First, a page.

By now a group of riders including Ned Overend had formed around Mike. When the host wants to ride, he will have a host to ride with. Ned said he had a trail suggestion for us to check out. At the moment I didn’t appreciate the irony of the guy who couldn’t find Repack telling the guy with three Tamarancho season passes hanging from his handlebars that he was going to show me a new trail, but who doesn’t want to see a new trail? Lead the way.

We took the Broken Dam trail to the B-17 trail, and I followed a Canadian woman down to the bridge at Iron Spring. She smoked the twisting trail, and while we waited for the others she admitted that the steep drop on the side of the narrow hillside trail made her nervous. Could have fooled me. We regrouped, joined by Mike, Ned and another woman rider as well as a couple of men of undetermined nationality and Billy Savage on his low-tech 1983 Stumpy, and started the slog up to the B-17 junction and then to the fire road where I usually enter Tamarancho on my own rides.

Ned had gotten directions from a local rider who works as a publicist for Specialized, and I knew from the area he described where the trail was. I hadn’t been down it because it didn’t look at all inviting, but I was prepared to learn. A half hour climb from the end of B-17 at the boundary of Tamarancho got us to the unmarked path, and after we followed the faint track through the tall grass, I figured out why I hadn’t ridden it, other than the fact that it is fully illegal. It drops into a canyon with sheer walls, which required plummeting down steep drops hanging off the back of the too-high saddle, followed by another half hour of pushing and thrashing along a narrow, rutted former game trail completely unlike the bike specific singletrack routes in the camp. I am not sensitive to poison oak, and it was a good place to be immune to the lush growth of it that lined the narrow trail.

We had all been out of water for a while, turning back was not an option, and people were getting cranky. The Canadian woman observed that poison ivy is worse than poison oak, because the ivy starts affecting you immediately instead of a few hours later. Okay, but at least our sucky trails suck more than your sucky trails, and poison oak can grow into small trees ten feet tall like the one you’re pushing through right now. So there.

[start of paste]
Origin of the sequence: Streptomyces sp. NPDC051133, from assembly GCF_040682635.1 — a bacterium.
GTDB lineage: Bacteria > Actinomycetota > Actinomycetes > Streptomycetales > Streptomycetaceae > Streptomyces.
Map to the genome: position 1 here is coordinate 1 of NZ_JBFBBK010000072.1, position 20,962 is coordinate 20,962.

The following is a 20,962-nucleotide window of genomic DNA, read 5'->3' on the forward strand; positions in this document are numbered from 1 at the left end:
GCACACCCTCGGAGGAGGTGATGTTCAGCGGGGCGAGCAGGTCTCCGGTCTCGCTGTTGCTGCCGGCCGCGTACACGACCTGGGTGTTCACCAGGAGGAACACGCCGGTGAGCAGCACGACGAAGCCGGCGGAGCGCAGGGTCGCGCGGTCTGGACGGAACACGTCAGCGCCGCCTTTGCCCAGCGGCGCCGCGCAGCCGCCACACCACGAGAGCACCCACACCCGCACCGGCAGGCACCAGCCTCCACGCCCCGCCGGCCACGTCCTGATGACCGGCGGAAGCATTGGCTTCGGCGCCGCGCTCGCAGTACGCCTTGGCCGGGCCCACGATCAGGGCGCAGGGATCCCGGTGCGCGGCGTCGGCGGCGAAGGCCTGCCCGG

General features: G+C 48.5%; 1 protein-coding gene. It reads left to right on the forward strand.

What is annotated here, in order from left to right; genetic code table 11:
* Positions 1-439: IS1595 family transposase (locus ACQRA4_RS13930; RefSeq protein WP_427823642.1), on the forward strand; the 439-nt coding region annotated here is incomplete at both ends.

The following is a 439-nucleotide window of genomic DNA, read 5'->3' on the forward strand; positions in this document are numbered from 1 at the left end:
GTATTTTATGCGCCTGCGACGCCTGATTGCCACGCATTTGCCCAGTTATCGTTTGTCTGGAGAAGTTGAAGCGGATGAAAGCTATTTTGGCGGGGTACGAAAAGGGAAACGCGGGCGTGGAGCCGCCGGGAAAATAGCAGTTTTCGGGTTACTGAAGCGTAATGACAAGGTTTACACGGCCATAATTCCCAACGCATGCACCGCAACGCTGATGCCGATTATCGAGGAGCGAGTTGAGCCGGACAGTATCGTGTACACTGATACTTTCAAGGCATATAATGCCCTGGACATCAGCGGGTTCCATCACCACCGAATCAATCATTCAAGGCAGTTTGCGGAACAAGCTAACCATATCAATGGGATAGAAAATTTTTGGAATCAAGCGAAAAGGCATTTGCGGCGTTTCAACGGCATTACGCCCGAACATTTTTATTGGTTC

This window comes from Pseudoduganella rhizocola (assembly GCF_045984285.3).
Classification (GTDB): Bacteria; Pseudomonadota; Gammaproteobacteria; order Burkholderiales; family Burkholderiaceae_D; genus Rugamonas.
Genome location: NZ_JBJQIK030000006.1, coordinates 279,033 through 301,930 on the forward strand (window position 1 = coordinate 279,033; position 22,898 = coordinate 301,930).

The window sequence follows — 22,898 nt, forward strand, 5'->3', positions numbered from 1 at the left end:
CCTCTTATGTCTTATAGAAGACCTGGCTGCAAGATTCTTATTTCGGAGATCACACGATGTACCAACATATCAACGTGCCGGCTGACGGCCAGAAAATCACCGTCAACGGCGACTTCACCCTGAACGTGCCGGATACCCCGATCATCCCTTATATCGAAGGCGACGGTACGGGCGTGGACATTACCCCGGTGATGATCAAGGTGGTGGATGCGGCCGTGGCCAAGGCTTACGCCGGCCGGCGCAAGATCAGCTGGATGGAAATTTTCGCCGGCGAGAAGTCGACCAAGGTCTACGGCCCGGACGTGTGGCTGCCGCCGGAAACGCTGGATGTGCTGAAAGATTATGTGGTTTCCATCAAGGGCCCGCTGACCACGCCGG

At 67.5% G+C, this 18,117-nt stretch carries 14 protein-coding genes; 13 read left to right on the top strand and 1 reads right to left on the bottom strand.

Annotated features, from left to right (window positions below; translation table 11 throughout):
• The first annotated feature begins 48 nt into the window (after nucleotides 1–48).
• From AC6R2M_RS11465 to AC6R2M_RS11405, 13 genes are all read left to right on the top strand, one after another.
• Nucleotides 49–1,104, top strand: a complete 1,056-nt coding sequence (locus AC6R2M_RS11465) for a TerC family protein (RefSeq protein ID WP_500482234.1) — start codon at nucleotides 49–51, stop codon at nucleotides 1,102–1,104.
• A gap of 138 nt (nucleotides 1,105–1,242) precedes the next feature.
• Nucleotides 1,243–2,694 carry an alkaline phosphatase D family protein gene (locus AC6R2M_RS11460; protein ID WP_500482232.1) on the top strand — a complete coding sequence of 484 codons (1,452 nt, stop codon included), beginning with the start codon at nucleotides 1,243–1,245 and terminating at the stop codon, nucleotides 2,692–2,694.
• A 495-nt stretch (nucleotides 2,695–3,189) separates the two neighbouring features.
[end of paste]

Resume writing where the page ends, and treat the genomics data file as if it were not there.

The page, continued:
When we finally came out onto familiar ground we found ourselves back on Repack just a hundred yards from the bottom of the hill. With Ned no longer navigating, I directed the group up a short cut that took us back to the camp. My legs were cramping from dehydration and the low saddle height on the hard climbs, and I never cramp.

Cappuccino at camp. That’s the ticket. Every ride that finishes at the top of the hill should have that incentive.

My short route climbs steeply toward Tamarancho and even Ned was reduced to pushing in places, but it was over quickly. Back iatthe camp, I enjoyed Specialized hospitality with a cappuccino in one hand and a smoothie in the other while the other riders slathered on anti-poison oak lotion and continued their discussion of the relative merits of poison oak vs. poison ivy.

The camp was already being dismantled. During my ride on the demo bike, the Specialized mechanic had worked on the brake that had let me down on Repack and my bike hung on the rack next to Mike’s personal ride. After three days isolated from alcohol, the party was wrapping up at Rancho Nicasio, a country roadhouse with a bar, a band and gourmet food, but I’ve been there and done that and I needed to get home and walk the dog.

It was time to say goodbye.

So I did, and I got on my bike and went home, about a fifteen-minute ride. I never did look at the products or see the presentations, and I don’t even know what kind of cool 2009 bike I rode. Sorry about that. I’ll do better next year. I still want to be a real mountain bike journalist and stuff.